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I have a case in which the head of a noun phrase can be omitted.

the taller girl of the two girls

First of all, can I consider taller a new head or should I only notice that the head is omitted (when translated into another language, the translator still has to use an equivalent and he has to write some note). I have read in some book a researcher considers taller a new head but I forgot.

Secondly, is this possible if I remove the second noun girls so we have:

the taller of the two

Or may I delete only girls:

the taller girl of the two

If yes, either case above, there will be no head?

  • They do have heads, and it's nothing to do with ellipsis. In "The taller of the two girls", the adjective "taller" is a fused modifier-head. It serves as head and as modifier at the same time. We understand it to mean "taller girl". In "the taller of the two", "two" is a fused determiner-head. – BillJ Jul 30 '17 at 18:29
  • Huddleston & Pullum's 'A Student's Introduction' is excellent. I can also particularly recommend the award-winning 'The Cambridge Grammar Of The English Language' (CGEL), by the same authors. There are a few references to it on the 'Net. Here's one: link In my opinion, the fused-head analysis is far better than anything X-Bar can come up with. – BillJ Aug 1 '17 at 7:14
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Part of this, the part about what can be omitted, is definitely an English grammar question. You can omit either or both of the nouns in this construct. So all of these are grammatical:

the taller girl of the two

the taller of the two girls

the taller of the two (NOTE: This one is grammatical only if the girls are a salient topic, meaning they have already been mentioned earlier in the sentence or paragraph.)

The rest is more of a linguistics question, but in most X-bar theories (ones that refer to Phrases with Heads), all of these structures would omit the head rather than promoting "taller" or "two" to be the heads of their phrases. In some frameworks, this may not be the case. One big topic in syntax today involves proposing alternatives to and derivatives of X-bar theories and arguing for why those alternatives may be better. For this reason there can't be an accepted, universal answer to the question of phrase heads and promotion because there's no one perfect theory that we can use to answer the question. It's possible that X-bar is wrong and "taller" and/or "two" do get promoted, or it's possible that phrases and heads aren't optimal strategies for syntactic analysis, but it's outside the scope of this question and this forum to analyze this any further.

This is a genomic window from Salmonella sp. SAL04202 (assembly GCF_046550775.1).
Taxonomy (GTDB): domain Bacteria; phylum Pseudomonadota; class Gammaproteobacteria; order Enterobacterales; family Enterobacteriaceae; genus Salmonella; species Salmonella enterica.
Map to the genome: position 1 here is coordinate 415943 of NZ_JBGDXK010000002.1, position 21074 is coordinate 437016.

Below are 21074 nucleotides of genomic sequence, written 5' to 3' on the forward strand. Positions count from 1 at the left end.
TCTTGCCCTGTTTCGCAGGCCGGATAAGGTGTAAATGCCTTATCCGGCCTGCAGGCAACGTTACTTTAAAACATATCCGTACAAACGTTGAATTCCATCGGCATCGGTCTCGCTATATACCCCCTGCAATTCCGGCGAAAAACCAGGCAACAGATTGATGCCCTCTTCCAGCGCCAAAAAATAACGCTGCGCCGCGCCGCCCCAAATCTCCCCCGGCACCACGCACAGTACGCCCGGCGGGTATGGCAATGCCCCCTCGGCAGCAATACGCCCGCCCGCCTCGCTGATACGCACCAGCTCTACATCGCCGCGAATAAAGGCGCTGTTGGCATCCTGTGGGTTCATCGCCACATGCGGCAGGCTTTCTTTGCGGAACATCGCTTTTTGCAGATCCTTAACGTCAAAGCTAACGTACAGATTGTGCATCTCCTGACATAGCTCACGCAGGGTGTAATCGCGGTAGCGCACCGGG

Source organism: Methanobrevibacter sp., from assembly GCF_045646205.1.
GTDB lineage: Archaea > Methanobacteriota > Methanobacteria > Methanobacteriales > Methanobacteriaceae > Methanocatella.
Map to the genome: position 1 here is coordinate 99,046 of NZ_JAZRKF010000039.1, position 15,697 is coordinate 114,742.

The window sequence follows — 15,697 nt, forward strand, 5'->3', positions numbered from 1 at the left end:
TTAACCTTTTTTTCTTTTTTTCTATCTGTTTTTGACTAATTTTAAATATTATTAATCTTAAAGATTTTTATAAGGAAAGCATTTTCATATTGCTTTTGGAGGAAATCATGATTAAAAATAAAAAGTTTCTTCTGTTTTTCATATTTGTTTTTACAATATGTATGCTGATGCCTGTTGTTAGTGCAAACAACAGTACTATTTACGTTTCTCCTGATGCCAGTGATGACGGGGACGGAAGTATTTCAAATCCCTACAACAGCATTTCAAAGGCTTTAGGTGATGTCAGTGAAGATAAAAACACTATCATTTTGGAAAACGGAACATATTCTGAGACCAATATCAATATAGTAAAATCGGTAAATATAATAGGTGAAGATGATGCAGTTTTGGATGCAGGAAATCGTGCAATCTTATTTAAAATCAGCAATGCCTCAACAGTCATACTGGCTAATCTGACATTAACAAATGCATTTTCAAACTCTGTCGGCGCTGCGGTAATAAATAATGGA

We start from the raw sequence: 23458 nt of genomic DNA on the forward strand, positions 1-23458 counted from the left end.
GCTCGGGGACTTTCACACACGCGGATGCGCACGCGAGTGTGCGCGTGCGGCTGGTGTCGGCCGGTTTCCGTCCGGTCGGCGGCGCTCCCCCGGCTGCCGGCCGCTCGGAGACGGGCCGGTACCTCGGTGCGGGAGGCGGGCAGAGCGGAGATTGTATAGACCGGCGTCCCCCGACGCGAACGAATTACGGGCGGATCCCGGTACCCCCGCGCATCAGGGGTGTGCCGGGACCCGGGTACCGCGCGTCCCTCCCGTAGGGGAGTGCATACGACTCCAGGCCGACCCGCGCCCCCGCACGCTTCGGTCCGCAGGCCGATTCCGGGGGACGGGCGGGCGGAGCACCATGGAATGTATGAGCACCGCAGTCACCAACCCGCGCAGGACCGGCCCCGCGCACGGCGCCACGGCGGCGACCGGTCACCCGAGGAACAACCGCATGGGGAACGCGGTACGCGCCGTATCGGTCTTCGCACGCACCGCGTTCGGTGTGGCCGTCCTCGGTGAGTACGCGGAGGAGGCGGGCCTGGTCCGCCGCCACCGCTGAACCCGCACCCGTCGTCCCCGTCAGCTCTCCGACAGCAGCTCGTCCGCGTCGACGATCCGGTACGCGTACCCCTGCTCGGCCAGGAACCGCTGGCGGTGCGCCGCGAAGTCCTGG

• I'll just add that when diagramming these sentences, some might choose to put a symbol in representing the absent head (to show where it WOULD go if it were present). – MAA Jul 30 '17 at 16:05
  • Yes thanks! I'm not good with syntax here so if you have suggestions about depicting that, or a site/thread to link to instead, I'm open to suggestions. – Patrick Keenan Jul 30 '17 at 16:17
  • OP certainly needs to be made aware of the different approaches ('alternatives to and derivatives of X-bar theories') that exist (and the fact that more are doubtless going to exist); people often arrive on ELU assuming that everything is done and dusted (if not easy to fully understand). A link to an article examining some of these different approaches would be very useful. // Chomsky's famous 'Colorless green ideas sleep furiously' is always claimed to be grammatical but usually claimed to be unacceptable as being nonsense. Isn't an uncontextualised 'the taller of the two' in the same camp? – Edwin Ashworth Jul 30 '17 at 16:33
  • In "the taller of the two", the adjective "taller" is a fused modifier-head. It serves as head and as modifier at the same time. We understand it to mean "taller girl". In "the taller of the two", "two" is a fused determiner-head. – BillJ Jul 30 '17 at 18:26
  • @BillJ the point is that this is just one view. It is not "correct" universally, merely correct within the framework in which you're analyzing syntax. In standard X-Bar theories these are headless with a "trace" element. Here's an example: books.google.com/… – Patrick Keenan Jul 31 '17 at 4:26

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